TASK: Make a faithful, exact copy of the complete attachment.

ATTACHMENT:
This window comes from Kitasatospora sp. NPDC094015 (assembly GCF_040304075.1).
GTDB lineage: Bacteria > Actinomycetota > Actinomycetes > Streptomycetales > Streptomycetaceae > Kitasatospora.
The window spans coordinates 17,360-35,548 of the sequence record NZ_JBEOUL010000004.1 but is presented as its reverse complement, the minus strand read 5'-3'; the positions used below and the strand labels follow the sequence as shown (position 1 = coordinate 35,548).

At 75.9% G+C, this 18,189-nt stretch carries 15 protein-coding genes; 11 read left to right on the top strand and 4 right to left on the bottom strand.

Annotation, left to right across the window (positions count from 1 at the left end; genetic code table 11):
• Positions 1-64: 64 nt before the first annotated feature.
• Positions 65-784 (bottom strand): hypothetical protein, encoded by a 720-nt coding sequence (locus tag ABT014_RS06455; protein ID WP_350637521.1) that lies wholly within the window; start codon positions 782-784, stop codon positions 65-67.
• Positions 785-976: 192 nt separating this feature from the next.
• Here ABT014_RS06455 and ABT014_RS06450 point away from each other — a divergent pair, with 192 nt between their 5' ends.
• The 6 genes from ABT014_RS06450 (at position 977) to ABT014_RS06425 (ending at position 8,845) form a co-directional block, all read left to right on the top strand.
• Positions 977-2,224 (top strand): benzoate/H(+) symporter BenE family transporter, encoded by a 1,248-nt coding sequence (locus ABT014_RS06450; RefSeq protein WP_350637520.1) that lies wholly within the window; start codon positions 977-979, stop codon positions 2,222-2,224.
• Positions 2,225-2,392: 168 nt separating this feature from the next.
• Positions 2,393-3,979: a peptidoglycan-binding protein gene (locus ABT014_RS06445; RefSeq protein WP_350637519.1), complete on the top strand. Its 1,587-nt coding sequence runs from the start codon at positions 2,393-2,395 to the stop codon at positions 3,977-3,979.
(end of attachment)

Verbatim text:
This window comes from Kitasatospora sp. NPDC094015 (assembly GCF_040304075.1).
GTDB lineage: Bacteria > Actinomycetota > Actinomycetes > Streptomycetales > Streptomycetaceae > Kitasatospora.
The window spans coordinates 17,360-35,548 of the sequence record NZ_JBEOUL010000004.1 but is presented as its reverse complement, the minus strand read 5'-3'; the positions used below and the strand labels follow the sequence as shown (position 1 = coordinate 35,548).

At 75.9% G+C, this 18,189-nt stretch carries 15 protein-coding genes; 11 read left to right on the top strand and 4 right to left on the bottom strand.

Annotation, left to right across the window (positions count from 1 at the left end; genetic code table 11):
• Positions 1-64: 64 nt before the first annotated feature.
• Positions 65-784 (bottom strand): hypothetical protein, encoded by a 720-nt coding sequence (locus tag ABT014_RS06455; protein ID WP_350637521.1) that lies wholly within the window; start codon positions 782-784, stop codon positions 65-67.
• Positions 785-976: 192 nt separating this feature from the next.
• Here ABT014_RS06455 and ABT014_RS06450 point away from each other — a divergent pair, with 192 nt between their 5' ends.
• The 6 genes from ABT014_RS06450 (at position 977) to ABT014_RS06425 (ending at position 8,845) form a co-directional block, all read left to right on the top strand.
• Positions 977-2,224 (top strand): benzoate/H(+) symporter BenE family transporter, encoded by a 1,248-nt coding sequence (locus ABT014_RS06450; RefSeq protein WP_350637520.1) that lies wholly within the window; start codon positions 977-979, stop codon positions 2,222-2,224.
• Positions 2,225-2,392: 168 nt separating this feature from the next.
• Positions 2,393-3,979: a peptidoglycan-binding protein gene (locus ABT014_RS06445; RefSeq protein WP_350637519.1), complete on the top strand. Its 1,587-nt coding sequence runs from the start codon at positions 2,393-2,395 to the stop codon at positions 3,977-3,979.